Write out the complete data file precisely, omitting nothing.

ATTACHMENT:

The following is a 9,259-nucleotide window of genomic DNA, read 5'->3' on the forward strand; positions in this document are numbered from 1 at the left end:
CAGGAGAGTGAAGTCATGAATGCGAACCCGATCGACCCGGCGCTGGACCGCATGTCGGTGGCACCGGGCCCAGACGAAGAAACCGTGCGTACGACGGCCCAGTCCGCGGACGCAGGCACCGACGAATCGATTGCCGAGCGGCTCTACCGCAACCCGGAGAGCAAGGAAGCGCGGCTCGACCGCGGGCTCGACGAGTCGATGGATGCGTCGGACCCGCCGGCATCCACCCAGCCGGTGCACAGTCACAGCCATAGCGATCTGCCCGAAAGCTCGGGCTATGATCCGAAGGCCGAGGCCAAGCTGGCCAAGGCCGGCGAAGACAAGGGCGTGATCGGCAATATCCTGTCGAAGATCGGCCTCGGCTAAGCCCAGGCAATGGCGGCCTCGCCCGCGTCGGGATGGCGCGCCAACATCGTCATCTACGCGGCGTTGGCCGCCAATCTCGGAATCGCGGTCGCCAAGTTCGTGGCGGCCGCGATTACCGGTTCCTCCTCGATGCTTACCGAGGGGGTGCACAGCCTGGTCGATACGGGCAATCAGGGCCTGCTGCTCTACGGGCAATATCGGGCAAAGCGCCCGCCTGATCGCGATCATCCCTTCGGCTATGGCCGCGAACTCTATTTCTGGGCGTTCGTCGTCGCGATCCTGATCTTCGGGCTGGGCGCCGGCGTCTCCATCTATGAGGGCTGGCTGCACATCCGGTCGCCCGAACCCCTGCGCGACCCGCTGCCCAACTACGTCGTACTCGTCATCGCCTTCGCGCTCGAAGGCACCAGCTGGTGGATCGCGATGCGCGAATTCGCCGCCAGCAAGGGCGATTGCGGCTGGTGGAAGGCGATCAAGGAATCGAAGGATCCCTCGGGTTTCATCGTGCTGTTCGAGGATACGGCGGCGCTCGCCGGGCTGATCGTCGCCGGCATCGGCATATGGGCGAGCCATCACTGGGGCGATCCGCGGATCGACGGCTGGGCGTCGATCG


The following is a 9,259-nucleotide window of genomic DNA, read 5'->3' on the forward strand; positions in this document are numbered from 1 at the left end:
CAGGAGAGTGAAGTCATGAATGCGAACCCGATCGACCCGGCGCTGGACCGCATGTCGGTGGCACCGGGCCCAGACGAAGAAACCGTGCGTACGACGGCCCAGTCCGCGGACGCAGGCACCGACGAATCGATTGCCGAGCGGCTCTACCGCAACCCGGAGAGCAAGGAAGCGCGGCTCGACCGCGGGCTCGACGAGTCGATGGATGCGTCGGACCCGCCGGCATCCACCCAGCCGGTGCACAGTCACAGCCATAGCGATCTGCCCGAAAGCTCGGGCTATGATCCGAAGGCCGAGGCCAAGCTGGCCAAGGCCGGCGAAGACAAGGGCGTGATCGGCAATATCCTGTCGAAGATCGGCCTCGGCTAAGCCCAGGCAATGGCGGCCTCGCCCGCGTCGGGATGGCGCGCCAACATCGTCATCTACGCGGCGTTGGCCGCCAATCTCGGAATCGCGGTCGCCAAGTTCGTGGCGGCCGCGATTACCGGTTCCTCCTCGATGCTTACCGAGGGGGTGCACAGCCTGGTCGATACGGGCAATCAGGGCCTGCTGCTCTACGGGCAATATCGGGCAAAGCGCCCGCCTGATCGCGATCATCCCTTCGGCTATGGCCGCGAACTCTATTTCTGGGCGTTCGTCGTCGCGATCCTGATCTTCGGGCTGGGCGCCGGCGTCTCCATCTATGAGGGCTGGCTGCACATCCGGTCGCCCGAACCCCTGCGCGACCCGCTGCCCAACTACGTCGTACTCGTCATCGCCTTCGCGCTCGAAGGCACCAGCTGGTGGATCGCGATGCGCGAATTCGCCGCCAGCAAGGGCGATTGCGGCTGGTGGAAGGCGATCAAGGAATCGAAGGATCCCTCGGGTTTCATCGTGCTGTTCGAGGATACGGCGGCGCTCGCCGGGCTGATCGTCGCCGGCATCGGCATATGGGCGAGCCATCACTGGGGCGATCCGCGGATCGACGGCTGGGCGTCGATCG